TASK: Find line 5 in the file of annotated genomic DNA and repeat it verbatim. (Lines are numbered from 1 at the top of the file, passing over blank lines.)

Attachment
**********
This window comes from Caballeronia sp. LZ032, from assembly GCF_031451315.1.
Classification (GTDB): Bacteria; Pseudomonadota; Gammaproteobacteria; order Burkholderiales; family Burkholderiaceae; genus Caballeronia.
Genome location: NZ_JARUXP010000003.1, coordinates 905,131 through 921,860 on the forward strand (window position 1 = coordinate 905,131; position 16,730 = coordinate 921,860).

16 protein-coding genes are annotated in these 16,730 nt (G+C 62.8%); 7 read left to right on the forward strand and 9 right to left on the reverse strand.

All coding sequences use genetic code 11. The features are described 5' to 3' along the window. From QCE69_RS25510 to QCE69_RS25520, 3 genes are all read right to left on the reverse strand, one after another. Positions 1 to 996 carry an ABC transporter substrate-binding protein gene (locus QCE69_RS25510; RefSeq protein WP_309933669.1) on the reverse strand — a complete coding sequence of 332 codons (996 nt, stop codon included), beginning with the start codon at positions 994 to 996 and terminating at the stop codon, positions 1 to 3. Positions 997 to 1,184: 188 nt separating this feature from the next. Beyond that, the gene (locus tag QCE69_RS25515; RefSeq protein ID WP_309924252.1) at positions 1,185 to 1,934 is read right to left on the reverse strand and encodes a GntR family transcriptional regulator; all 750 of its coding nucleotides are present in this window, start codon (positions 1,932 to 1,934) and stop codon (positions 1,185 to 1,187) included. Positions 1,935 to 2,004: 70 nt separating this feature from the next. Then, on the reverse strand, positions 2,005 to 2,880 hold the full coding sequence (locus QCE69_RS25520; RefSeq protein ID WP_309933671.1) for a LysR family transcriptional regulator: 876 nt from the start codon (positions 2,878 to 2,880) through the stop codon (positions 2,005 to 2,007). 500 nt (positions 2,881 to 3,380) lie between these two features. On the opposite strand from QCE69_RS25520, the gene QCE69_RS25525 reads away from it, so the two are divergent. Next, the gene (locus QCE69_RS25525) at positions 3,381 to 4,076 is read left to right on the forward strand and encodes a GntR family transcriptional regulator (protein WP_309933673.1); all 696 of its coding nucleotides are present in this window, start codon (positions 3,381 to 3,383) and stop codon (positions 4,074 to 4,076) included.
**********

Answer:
All coding sequences use genetic code 11. The features are described 5' to 3' along the window. From QCE69_RS25510 to QCE69_RS25520, 3 genes are all read right to left on the reverse strand, one after another. Positions 1 to 996 carry an ABC transporter substrate-binding protein gene (locus QCE69_RS25510; RefSeq protein WP_309933669.1) on the reverse strand — a complete coding sequence of 332 codons (996 nt, stop codon included), beginning with the start codon at positions 994 to 996 and terminating at the stop codon, positions 1 to 3. Positions 997 to 1,184: 188 nt separating this feature from the next. Beyond that, the gene (locus tag QCE69_RS25515; RefSeq protein ID WP_309924252.1) at positions 1,185 to 1,934 is read right to left on the reverse strand and encodes a GntR family transcriptional regulator; all 750 of its coding nucleotides are present in this window, start codon (positions 1,932 to 1,934) and stop codon (positions 1,185 to 1,187) included. Positions 1,935 to 2,004: 70 nt separating this feature from the next. Then, on the reverse strand, positions 2,005 to 2,880 hold the full coding sequence (locus QCE69_RS25520; RefSeq protein ID WP_309933671.1) for a LysR family transcriptional regulator: 876 nt from the start codon (positions 2,878 to 2,880) through the stop codon (positions 2,005 to 2,007). 500 nt (positions 2,881 to 3,380) lie between these two features. On the opposite strand from QCE69_RS25520, the gene QCE69_RS25525 reads away from it, so the two are divergent. Next, the gene (locus QCE69_RS25525) at positions 3,381 to 4,076 is read left to right on the forward strand and encodes a GntR family transcriptional regulator (protein WP_309933673.1); all 696 of its coding nucleotides are present in this window, start codon (positions 3,381 to 3,383) and stop codon (positions 4,074 to 4,076) included.